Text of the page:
Thursday, March 25, 2010

Tim Hudak’s 10 for 2010 program

Ontario Progressive Conservative Party leader, Tim Hudak, is asking for ten “practical, affordable and achievable ideas that will create jobs and grow our economy.” A new PC Web site and video points out that Ontario was had “… the best jobs, hospitals, schools and roads in all of Canada.”, but now is a “have not province,” relying on hand-outs from other Canadians.

To kick off this worthy campaign, the PCs have offered their list of ten ideas that they believe will create jobs and grow our economy.

Here’s their list:

  1. Suspend the Tax on New Jobs
  2. Eliminate Job Killing Red Tape and Regulations
  3. Make Home Ownership More Affordable
  4. Restore Balance to the WSIB System
  5. Expand Job Opportunities for Young Workers
  6. Create Jobs in Northern Ontario
  7. Cut Wasteful Government
  8. Stop Corporate Welfare
  9. Cap Spending
  10. Bring Public Sector Agreements in Line with Reality

My first reaction to the ten points? Tepid, timid and tame. In other words, quite underwhelming. Nothing offensive, of course, but nothing bold or really new. To me this smacks of political-speak and will result in a lot of rhetoric and little action.

If I became premier in 2011, my first legislation would be to forbid Ontario from accepting equalization payments—the bail-out payments to “have not” provinces. I know Quebec accepts equalization. In fact, that province seems now to depend on this federal welfare. But surely we’re better than that: we got ourselves into this mess and shouldn’t be looking for a bailout. Other provinces have their own problems and challenges and we should not be adding to their tax burden.

My reaction to the Hudak list:

Point 1 calls for a one-year payroll tax holiday from the “burdensome” Health Tax and WSIB premiums on all new hires. If taxes are truly “burdensome” reduce or eliminate them permanently on all staff. Baby steps are fine, but we’re all adults here, aren’t we?

Points 2 and 7 are pure motherhood statements. Virtually every government seems to promise to reduce red tape and government waste. And spare us another in an endless line of commissions to cut government red tape, please. What’s needed is less government: cut government, and its red tape ceases to be a problem.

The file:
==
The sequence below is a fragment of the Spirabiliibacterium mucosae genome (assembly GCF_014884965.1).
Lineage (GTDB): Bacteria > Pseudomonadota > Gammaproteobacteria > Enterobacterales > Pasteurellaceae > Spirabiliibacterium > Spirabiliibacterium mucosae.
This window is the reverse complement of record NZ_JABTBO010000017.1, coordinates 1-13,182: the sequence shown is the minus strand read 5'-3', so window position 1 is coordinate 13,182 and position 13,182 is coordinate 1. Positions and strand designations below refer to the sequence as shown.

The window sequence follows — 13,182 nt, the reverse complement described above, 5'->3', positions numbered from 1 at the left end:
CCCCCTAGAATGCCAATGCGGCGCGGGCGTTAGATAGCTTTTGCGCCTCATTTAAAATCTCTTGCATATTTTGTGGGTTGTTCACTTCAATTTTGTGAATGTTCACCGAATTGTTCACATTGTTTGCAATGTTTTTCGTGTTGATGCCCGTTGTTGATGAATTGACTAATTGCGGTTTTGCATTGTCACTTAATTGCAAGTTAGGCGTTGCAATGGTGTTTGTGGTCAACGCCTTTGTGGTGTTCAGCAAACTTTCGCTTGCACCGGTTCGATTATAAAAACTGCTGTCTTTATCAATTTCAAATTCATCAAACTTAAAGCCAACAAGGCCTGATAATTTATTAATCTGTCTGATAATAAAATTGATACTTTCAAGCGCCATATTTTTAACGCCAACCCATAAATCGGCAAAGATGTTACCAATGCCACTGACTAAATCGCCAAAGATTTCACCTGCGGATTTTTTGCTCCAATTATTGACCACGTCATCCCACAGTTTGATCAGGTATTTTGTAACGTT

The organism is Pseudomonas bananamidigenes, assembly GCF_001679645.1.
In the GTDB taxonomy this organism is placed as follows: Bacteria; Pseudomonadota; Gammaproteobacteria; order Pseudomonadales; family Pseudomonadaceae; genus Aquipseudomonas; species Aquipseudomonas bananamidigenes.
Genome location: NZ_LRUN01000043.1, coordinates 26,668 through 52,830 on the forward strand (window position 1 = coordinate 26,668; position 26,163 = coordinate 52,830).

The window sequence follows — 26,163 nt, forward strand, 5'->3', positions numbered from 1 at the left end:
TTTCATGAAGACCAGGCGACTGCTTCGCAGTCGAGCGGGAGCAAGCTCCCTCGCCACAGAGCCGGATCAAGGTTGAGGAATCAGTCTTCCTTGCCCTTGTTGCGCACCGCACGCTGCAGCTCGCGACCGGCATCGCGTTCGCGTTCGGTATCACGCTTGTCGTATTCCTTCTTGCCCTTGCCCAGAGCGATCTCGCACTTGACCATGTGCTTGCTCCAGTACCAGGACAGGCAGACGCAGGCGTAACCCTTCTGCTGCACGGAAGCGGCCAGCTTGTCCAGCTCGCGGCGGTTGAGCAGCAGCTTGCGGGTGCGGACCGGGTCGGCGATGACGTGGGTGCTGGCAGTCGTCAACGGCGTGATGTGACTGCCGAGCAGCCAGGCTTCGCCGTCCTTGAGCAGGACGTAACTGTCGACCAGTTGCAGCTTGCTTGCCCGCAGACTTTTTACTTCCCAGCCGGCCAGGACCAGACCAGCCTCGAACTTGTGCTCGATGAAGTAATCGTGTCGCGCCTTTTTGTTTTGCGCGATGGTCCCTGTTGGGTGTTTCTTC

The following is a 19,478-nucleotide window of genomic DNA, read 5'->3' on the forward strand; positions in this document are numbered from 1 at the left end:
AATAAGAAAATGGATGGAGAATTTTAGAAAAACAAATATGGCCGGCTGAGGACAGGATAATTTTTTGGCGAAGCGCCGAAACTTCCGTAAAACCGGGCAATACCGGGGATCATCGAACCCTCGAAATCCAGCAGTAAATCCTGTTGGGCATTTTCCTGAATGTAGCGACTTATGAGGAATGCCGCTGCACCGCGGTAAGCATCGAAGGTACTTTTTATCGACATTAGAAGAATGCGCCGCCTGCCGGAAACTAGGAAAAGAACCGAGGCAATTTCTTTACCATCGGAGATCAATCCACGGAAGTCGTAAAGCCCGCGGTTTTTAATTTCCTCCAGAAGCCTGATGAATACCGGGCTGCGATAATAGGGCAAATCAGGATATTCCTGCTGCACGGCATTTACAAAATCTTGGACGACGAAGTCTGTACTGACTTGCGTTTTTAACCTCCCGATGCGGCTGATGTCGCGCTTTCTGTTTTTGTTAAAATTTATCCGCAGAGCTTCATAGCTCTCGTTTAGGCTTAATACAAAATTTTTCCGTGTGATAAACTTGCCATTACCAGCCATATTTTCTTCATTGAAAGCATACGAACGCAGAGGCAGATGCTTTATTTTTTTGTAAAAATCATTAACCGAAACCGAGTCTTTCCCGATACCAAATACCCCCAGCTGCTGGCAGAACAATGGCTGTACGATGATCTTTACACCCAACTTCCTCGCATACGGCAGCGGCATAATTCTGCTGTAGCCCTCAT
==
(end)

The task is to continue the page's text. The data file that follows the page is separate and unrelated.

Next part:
Point 3 calls for a one-year suspension of the land-transfer tax. Either this is a good tax or it is not. If its suspension creates jobs, then the reverse is probably true: the tax kills jobs. So why not reduce or eliminate it permanently? A one-year suspension is better than nothing, I suppose, but our economy will not be out of the woods in a year. That’s why I see this proposal as petty politics and can’t take it seriously.

Points 4 and 8 are good—let’s do them.

As to points 5 and 6: if we had all the jobs governments have promised to create in the past, we’d be living in paradise. It’s a myth that governments create jobs, except when they hire workers and we don't want that. Conservatives know (or should know) it is the private sector that creates jobs; government creates bureaucracy, a drag on the economy. Promises like these are almost always hollow.

Point 9 calls for spending to be capped at the 2010-11 estimate provided in the 2009 budget. Good idea. But what about adding an 18-month freeze on public-sector hiring and limiting hiring after that to 1.5% a year, while making sure government departments don’t cheat by hiring “consultants?”

Point 10 calls for a wage freeze on senior government administrators, non-unionized employees and MPPs. Definitely. I like this one. I’d add a legislated across-the-board freeze on public sector wages and benefits until private-sector workers catch up. Then legislate that future increases will be no more than 1.5 per cent a year. Make it a crime to offer/give more. Put a 10-year sunset clause on the bill and revisit it after that.

I would encourage Mr. Hudak to add the following to his list:

  1. Cut HST (Ontario portion) by 3 points for a 10 per cent HST total. I can not believe the PCs have had this noisy campaign against implementing HST, but are silent about what they will do after HST implementation this summer. I smell a rat here, or, at the very least, a whiff of hypocrisy.
  2. Sell off gaming and liquor boards/commissions plus every other government enterprise that competes with the private sector.

I know the PCs mean well, they always do. But the road to hell, I’m told, is paved with good intentions. We do not need more empty rhetoric and short-term political promises. We need something more. Perhaps a version of the Common Sense Revolution geared to the current social and economic environment. I don’t see that in Hudak’s “10 for 2010” proposals.

It’s going to take a lot more than party-politics-as-usual and politically motivated gimmicks to dig Ontario out of the hole it’s in. Some strong medicine, creative thinking and bold action is called for. Premier Dalton McGuinty, we all know, isn’t up to it—he’s proven that over the past six or so years.

I’m convinced Tim Hudak would be an improvement. But Mr. Hudak and his caucus will have to up their game—kick it up several notches in fact—if they expect to replicate Mike Harris’s turnaround after the Bob Rae New Democrats left the Ontario government with record debt and deficits.

Can they do it? I hope so.

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© 2010 Russell G. Campbell
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